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J Virol. 2018 Aug 29;92(18). pii: e00980-18. doi: 10.1128/JVI.00980-18. Print 2018 Sep 15.

DNA Polymerase Sequences of New World Monkey Cytomegaloviruses: Another Molecular Marker with Which To Infer Platyrrhini Systematics.

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Laboratoire des Interactions Virus-Hôtes, Institut Pasteur de la Guyane, Cayenne, French Guiana.
Université de la Guyane, École Doctorale 587-Diversités, Santé et Développement en Amazonie, Cayenne, French Guiana.
Laboratorio de Genética de Poblaciones-Biología Evolutiva, Unidad de Genética, Departamento de Biología, Facultad de Ciencias, Pontificia Universidad Javeriana, Bogotá, DC, Colombia.
Laboratoire des Interactions Virus-Hôtes, Institut Pasteur de la Guyane, Cayenne, French Guiana
Département de Virologie, Institut Pasteur, Paris, France.


Over the past few decades, a large number of studies have identified herpesvirus sequences from many mammalian species around the world. Among the different nonhuman primate species tested so far for cytomegaloviruses (CMVs), only a few were from the New World. Seeking to identify CMV homologues in New World monkeys (NWMs), we carried out molecular screening of 244 blood DNA samples from 20 NWM species from Central and South America. Our aim was to reach a better understanding of their evolutionary processes within the Platyrrhini parvorder. Using PCR amplification with degenerate consensus primers targeting highly conserved amino acid motifs encoded by the herpesvirus DNA polymerase gene, we characterized novel viral sequences from 12 species belonging to seven genera representative of the three NWM families. BLAST searches, pairwise nucleotide and amino acid sequence comparisons, and phylogenetic analyses confirmed that they all belonged to the Cytomegalovirus genus. Previously determined host taxa allowed us to demonstrate a good correlation between the distinct monophyletic clades of viruses and those of the infected primates at the genus level. In addition, the evolutionary branching points that separate NWM CMVs were congruent with the divergence dates of their hosts at the genus level. These results significantly expand our knowledge of the host range of this viral genus and strongly support the occurrence of cospeciation between these viruses and their hosts. In this respect, we propose that NWM CMV DNA polymerase gene sequences may serve as reliable molecular markers with which to infer Platyrrhini phylogenetics.IMPORTANCE Investigating evolutionary processes between viruses and nonhuman primates has led to the discovery of a large number of herpesviruses. No study published so far on primate cytomegaloviruses has extensively studied New World monkeys (NWMs) at the subspecies, species, genus, and family levels. The present study sought to identify cytomegalovirus homologues in NWMs and to decipher their evolutionary relationships. This led us to characterize novel viruses from 12 of the 20 primate species tested, which are representative of the three NWM families. The identification of distinct viruses in these primates not only significantly expands our knowledge of the host range of this viral genus but also sheds light on its evolutionary history. Phylogenetic analyses and molecular dating of the sequences obtained support a virus-host coevolution.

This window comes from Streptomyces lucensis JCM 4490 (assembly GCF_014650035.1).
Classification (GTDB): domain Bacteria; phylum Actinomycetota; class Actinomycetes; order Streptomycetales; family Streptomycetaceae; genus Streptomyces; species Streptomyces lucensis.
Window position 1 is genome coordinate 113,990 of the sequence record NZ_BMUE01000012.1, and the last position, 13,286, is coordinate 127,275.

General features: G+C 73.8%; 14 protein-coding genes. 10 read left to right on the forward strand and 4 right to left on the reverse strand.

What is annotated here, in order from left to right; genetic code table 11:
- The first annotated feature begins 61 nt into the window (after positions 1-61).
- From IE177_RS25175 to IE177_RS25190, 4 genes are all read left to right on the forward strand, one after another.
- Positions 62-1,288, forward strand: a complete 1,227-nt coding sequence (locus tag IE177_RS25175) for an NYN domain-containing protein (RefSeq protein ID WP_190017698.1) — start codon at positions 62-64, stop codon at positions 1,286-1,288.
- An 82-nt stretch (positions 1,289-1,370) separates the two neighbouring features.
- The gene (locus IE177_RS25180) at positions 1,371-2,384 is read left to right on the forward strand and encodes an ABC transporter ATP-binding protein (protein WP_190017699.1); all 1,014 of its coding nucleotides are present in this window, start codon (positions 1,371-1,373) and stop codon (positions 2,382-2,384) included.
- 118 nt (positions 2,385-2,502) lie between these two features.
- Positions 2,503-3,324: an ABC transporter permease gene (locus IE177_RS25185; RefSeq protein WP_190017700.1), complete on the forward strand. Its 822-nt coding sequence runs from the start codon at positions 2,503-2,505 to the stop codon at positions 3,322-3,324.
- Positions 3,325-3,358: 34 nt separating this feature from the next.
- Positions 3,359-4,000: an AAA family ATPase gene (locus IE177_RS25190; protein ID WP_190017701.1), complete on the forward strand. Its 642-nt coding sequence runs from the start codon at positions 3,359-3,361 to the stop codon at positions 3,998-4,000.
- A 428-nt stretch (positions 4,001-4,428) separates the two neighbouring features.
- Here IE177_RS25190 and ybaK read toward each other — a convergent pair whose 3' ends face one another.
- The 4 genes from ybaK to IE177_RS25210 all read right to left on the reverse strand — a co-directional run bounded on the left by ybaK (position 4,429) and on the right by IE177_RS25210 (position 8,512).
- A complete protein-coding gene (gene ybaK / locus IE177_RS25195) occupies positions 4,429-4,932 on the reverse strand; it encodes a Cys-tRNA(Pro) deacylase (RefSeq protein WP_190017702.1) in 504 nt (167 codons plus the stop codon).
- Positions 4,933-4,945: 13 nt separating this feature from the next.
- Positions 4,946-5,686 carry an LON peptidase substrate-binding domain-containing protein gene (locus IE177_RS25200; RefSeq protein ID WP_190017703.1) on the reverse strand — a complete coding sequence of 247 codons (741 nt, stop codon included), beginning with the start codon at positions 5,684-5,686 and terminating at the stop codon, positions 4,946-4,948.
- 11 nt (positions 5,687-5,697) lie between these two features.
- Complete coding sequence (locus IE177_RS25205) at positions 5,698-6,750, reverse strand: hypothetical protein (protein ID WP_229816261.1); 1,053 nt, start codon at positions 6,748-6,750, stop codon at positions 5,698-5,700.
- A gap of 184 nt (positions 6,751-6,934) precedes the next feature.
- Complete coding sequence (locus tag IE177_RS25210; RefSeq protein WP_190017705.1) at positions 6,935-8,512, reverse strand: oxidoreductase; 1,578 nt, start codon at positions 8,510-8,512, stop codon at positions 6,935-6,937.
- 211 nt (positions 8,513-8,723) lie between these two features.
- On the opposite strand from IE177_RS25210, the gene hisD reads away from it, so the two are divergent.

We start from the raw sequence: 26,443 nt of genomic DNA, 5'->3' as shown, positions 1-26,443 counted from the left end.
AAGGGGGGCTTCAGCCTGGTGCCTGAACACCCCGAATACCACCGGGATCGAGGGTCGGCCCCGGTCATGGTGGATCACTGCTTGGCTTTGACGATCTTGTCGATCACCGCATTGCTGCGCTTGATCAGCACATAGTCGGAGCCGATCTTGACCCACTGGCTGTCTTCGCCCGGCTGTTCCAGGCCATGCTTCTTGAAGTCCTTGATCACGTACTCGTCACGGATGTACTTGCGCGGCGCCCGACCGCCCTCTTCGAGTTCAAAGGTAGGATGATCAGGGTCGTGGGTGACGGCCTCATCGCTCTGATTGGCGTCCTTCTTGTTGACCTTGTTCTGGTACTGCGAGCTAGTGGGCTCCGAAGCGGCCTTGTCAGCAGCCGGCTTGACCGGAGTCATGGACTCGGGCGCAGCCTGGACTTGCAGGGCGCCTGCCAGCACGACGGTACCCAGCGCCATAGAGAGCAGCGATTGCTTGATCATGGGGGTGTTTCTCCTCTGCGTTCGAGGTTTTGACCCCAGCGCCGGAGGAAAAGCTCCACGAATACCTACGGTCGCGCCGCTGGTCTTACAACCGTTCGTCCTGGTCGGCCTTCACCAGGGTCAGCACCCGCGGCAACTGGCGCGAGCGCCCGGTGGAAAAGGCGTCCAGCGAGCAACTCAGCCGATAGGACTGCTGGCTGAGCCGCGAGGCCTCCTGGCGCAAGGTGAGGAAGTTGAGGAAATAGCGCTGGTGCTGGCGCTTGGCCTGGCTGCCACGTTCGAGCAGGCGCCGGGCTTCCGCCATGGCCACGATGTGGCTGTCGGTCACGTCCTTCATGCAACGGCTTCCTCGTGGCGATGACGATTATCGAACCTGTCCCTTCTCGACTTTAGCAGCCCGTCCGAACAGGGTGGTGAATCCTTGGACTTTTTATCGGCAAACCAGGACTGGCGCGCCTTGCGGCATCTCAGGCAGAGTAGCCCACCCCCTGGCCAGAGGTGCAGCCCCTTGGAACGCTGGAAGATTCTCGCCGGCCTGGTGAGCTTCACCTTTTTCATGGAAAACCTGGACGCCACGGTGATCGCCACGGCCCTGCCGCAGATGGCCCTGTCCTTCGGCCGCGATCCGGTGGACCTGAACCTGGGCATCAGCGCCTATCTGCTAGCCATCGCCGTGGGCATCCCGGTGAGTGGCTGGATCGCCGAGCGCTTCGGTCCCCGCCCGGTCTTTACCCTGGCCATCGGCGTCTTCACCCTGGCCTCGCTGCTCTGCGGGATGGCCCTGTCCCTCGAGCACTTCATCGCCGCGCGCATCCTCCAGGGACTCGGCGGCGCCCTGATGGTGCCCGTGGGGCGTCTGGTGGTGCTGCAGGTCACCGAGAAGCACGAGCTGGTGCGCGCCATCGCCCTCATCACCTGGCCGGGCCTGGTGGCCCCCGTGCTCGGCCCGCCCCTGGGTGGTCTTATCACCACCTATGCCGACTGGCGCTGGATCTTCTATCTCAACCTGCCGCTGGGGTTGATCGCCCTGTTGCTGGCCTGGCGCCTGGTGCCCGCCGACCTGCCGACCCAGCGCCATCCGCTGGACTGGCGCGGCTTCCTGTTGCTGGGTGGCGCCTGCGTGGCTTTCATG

CMV; Cytomegalovirus; New World monkeys; evolution; phylogeny

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